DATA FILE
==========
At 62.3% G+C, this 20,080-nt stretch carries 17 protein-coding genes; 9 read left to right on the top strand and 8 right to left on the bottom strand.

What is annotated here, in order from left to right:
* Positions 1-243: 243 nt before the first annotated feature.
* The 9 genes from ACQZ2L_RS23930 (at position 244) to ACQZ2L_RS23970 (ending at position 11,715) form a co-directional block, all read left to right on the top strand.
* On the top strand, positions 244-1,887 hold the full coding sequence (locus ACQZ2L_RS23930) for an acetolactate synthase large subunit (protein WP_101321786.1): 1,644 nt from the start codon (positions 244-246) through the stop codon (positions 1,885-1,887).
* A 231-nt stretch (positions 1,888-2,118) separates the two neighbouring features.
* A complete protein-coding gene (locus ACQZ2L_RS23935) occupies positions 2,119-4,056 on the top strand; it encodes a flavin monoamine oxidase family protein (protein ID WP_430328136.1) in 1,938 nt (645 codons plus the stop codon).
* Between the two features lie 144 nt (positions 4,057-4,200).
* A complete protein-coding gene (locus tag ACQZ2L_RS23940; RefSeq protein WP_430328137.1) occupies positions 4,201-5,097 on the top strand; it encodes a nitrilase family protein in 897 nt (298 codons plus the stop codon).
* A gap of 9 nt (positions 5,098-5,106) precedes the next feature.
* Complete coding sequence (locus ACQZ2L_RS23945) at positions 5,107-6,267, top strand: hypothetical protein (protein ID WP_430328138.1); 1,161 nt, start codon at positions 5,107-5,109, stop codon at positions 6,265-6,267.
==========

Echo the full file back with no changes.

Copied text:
At 62.3% G+C, this 20,080-nt stretch carries 17 protein-coding genes; 9 read left to right on the top strand and 8 right to left on the bottom strand.

What is annotated here, in order from left to right:
* Positions 1-243: 243 nt before the first annotated feature.
* The 9 genes from ACQZ2L_RS23930 (at position 244) to ACQZ2L_RS23970 (ending at position 11,715) form a co-directional block, all read left to right on the top strand.
* On the top strand, positions 244-1,887 hold the full coding sequence (locus ACQZ2L_RS23930) for an acetolactate synthase large subunit (protein WP_101321786.1): 1,644 nt from the start codon (positions 244-246) through the stop codon (positions 1,885-1,887).
* A 231-nt stretch (positions 1,888-2,118) separates the two neighbouring features.
* A complete protein-coding gene (locus ACQZ2L_RS23935) occupies positions 2,119-4,056 on the top strand; it encodes a flavin monoamine oxidase family protein (protein ID WP_430328136.1) in 1,938 nt (645 codons plus the stop codon).
* Between the two features lie 144 nt (positions 4,057-4,200).
* A complete protein-coding gene (locus tag ACQZ2L_RS23940; RefSeq protein WP_430328137.1) occupies positions 4,201-5,097 on the top strand; it encodes a nitrilase family protein in 897 nt (298 codons plus the stop codon).
* A gap of 9 nt (positions 5,098-5,106) precedes the next feature.
* Complete coding sequence (locus ACQZ2L_RS23945) at positions 5,107-6,267, top strand: hypothetical protein (protein ID WP_430328138.1); 1,161 nt, start codon at positions 5,107-5,109, stop codon at positions 6,265-6,267.